Recently I have been getting some comments from people who are unsure about night photography. Seems some people are not sure how to take night photos, so I asked one of them, Laura Macky, if she would like me to do a post on taking photos at night, and she said yes. So hopefully I can help explain it.
Let’s start with the equipment that you need if you want to do them properly, or expertly. I will also tell you ways to get around some of these after this.
The above image, I showed it yesterday, so please excuse the double up. Is an image that show perfectly how to take a night photo, and the circumstances under which most night photos are taken. The focus of the image was the tree, having people around didn’t matter, so time didn’t matter. I could take as long as I needed to get the shot.
My camera was set up on the tripod, and as I wanted the best exposure possible my ISO was right done to 100. I usually always have my camera set on Aperture Priority, so I had my aperture set on 7.1, and according to my camera, I needed a shutter speed of 6 seconds, which is why the camera had to be on a tripod. The long shutter speed is why the people seem like ghosts.
I know I am going to get people telling me I should have the camera on manual, but you know what, I rarely do. If I can get away with aperture priority or shutter priority, then I go for it. I know there are times when you have to put it on manual, and I used to find my old camera had to be put onto that when I got a shutter speed of more than a couple of seconds, but so far the D800 has proved to be a real trouper that way.
It is also advisable to use a remote shutter release, so you avoid camera shake when you press down the shutter button. I have to admit, I don’t always use one, I have got a lot better at just pressing the button and not getting that camera shake, though, if I can and I have it with me, I always use it. Better to be safe.
The above image was taken with a very long shutter speed, around 25 seconds, aperture f/11 and the ISO would have been 100 or thereabouts. The slower the better to get the water to look smoother and to get the colours reflected in the water.
When I was taking these the camera was on the tripod again, it was up high, so I had a wireless remote shutter release on the camera, the trigger in my hand. Time was a lot more important in these photos. I couldn’t have long shutter speeds because then the lights would all blend into one another, I needed a faster shutter speed.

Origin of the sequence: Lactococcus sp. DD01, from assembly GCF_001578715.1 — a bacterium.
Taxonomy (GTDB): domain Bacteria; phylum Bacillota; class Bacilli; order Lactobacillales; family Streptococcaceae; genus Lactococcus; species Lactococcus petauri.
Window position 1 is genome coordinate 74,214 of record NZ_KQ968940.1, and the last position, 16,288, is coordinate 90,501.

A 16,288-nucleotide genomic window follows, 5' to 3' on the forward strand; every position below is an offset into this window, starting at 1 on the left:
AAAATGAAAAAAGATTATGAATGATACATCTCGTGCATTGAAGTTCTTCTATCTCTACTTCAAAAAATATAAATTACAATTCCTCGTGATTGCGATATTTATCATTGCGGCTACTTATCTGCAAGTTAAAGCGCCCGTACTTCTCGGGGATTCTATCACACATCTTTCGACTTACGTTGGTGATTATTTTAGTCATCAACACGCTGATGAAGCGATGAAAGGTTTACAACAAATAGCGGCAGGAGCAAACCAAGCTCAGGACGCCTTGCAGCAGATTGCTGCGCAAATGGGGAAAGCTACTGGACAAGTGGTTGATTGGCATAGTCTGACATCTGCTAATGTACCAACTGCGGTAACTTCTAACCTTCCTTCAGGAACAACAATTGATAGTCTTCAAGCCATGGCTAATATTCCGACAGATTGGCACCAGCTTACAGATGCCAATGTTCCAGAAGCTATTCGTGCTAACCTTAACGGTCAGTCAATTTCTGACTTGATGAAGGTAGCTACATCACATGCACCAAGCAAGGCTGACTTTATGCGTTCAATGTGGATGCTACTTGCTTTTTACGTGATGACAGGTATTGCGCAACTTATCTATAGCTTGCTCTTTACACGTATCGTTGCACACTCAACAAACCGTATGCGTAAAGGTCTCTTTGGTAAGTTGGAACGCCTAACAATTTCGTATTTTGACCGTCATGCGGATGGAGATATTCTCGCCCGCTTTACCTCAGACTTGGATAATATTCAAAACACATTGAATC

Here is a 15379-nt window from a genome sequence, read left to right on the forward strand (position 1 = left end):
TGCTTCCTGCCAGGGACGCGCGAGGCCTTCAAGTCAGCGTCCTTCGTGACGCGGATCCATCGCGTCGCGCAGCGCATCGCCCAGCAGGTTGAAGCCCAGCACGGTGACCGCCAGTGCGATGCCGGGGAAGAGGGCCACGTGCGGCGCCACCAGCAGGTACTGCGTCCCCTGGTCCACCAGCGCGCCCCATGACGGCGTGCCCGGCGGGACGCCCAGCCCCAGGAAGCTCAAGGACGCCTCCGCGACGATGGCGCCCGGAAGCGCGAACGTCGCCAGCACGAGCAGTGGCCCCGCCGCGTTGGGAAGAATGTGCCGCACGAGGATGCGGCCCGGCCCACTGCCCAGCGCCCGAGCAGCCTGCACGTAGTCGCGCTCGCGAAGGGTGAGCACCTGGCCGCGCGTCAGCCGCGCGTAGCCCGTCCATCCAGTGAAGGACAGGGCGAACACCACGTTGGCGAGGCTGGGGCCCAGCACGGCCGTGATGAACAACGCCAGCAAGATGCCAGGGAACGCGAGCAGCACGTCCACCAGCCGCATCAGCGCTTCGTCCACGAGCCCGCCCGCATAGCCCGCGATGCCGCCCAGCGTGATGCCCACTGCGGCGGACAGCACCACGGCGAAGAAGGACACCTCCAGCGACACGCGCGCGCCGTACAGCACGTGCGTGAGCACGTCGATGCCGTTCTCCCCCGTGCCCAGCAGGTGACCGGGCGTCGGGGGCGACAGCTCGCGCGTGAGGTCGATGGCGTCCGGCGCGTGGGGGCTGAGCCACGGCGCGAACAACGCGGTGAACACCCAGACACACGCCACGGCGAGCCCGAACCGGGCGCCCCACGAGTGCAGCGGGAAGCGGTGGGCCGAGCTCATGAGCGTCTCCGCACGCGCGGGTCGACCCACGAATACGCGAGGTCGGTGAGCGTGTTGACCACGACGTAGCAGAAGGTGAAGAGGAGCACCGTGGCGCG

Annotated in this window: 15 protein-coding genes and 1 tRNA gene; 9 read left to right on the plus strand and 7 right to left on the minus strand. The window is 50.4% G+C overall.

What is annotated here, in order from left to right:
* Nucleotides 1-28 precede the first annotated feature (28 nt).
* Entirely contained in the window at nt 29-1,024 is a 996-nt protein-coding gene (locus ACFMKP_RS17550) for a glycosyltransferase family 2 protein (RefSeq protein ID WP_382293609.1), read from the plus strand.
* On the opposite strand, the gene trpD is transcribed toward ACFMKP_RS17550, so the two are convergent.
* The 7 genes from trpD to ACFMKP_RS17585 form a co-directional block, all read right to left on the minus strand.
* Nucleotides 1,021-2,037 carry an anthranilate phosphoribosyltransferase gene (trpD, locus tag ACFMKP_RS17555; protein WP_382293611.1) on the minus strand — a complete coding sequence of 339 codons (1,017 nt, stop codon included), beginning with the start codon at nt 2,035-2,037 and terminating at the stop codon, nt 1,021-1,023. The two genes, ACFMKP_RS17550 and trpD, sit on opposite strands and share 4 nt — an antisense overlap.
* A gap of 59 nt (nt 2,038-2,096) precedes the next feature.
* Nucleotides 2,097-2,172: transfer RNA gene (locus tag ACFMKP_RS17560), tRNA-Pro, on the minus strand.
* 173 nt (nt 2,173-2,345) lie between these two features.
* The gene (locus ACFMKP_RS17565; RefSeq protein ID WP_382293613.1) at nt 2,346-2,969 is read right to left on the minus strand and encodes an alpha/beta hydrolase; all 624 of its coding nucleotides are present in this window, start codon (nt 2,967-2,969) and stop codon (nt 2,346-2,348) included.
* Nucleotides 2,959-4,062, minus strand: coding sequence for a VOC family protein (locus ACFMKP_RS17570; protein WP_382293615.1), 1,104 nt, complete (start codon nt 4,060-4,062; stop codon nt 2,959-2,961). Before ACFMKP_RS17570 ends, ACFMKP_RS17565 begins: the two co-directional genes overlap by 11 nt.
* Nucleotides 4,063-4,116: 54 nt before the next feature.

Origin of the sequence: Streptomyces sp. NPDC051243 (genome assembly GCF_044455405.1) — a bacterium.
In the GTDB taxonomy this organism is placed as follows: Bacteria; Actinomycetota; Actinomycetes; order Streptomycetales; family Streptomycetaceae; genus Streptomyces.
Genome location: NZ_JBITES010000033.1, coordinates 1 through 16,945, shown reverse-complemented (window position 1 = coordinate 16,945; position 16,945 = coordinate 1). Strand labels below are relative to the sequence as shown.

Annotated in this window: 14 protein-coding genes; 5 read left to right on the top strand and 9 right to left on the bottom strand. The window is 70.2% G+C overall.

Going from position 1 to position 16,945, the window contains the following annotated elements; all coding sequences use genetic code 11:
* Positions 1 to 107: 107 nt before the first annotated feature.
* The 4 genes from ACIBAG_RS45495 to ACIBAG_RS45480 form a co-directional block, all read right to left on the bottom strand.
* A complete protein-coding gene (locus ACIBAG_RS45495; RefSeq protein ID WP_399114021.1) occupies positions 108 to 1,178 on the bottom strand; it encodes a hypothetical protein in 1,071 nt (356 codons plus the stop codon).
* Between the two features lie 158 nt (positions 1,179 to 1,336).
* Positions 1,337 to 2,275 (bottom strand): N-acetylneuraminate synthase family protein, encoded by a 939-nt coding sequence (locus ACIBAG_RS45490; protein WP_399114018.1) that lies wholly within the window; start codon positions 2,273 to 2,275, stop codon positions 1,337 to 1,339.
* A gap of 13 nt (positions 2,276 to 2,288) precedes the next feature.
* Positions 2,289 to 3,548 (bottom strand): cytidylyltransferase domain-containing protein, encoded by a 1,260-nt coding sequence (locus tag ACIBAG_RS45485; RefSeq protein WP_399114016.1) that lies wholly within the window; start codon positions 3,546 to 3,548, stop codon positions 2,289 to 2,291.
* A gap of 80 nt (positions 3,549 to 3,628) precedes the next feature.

To achieve this, I set the ISO onto 4000, I was also curious to see how the camera would go with a ISO that high. Again, the camera was on Aperture Priority, and the aperture was f/8. I have looked at the properties of the image and the shutter speed was 1/5 of a second. So fast enough for this show, but still too slow to hand hold the camera.
One thing to remember when you go up ISO is that you start to introduce noise or what used to be referred to as grain to your images, so you really want to use lower shutter speeds when you can. It isn’t always possible though, so it can be a trade off at times.
This image was done with me hand holding the camera. These were the last photos I took for the night, and it was a last minute thing. I had the 50mm lens on the camera, and decided to just see what I could get. So the camera wasn’t on the tripod, which meant I needed a faster shutter speed. I usually tell my students that they should always get something faster than 1/60 of a second, but I know myself I can go a little slower. The ISO has to be turned up high enough to get a good shutter speed, my aperture was f/6.3, I could have turned it down more, but didn’t. My ISO ended up being 4000.
I have found that people who start taking photos often forget about ISO, they will say I used the aperture I wanted, but I kept getting dark photos, what was I doing wrong? I say, did you turn your ISO up, and they look at me with that look that says, I can’t believe I forgot about it. The three most important things to use when taking photos, your exposure triangle, ISO, Aperture and Shutter Speed, they all have to work together.
So to take great photos at night you need a camera that will allow you to have some control over ISO, Aperture and Shutter Speed. You should also use a tripod and remote shutter release. So what happens when you don’t have those?
If you don’t have a tripod then find a solid surface to put your camera on, a car, a fence post, a bench, anything that stays still. It will give you the same results as a tripod, except, you may not be able to manipulate and get the image you want. A tripod you can adjust the head of it to get the composition you want.
If you don’t have a remote shutter release then you can use the inbuilt timer that is in most cameras. You can set it to go off in 2 seconds and then you stop camera shake that way. I have done this on some occassions.
So I hope that helps those of you who want to do some night Christmas photos and are unsure how to go about it. This is how I do it.
I have some more photos of Flinders Street Station as well.
Please note all images have been taken for the City of Melbourne and they have exclusive use of them.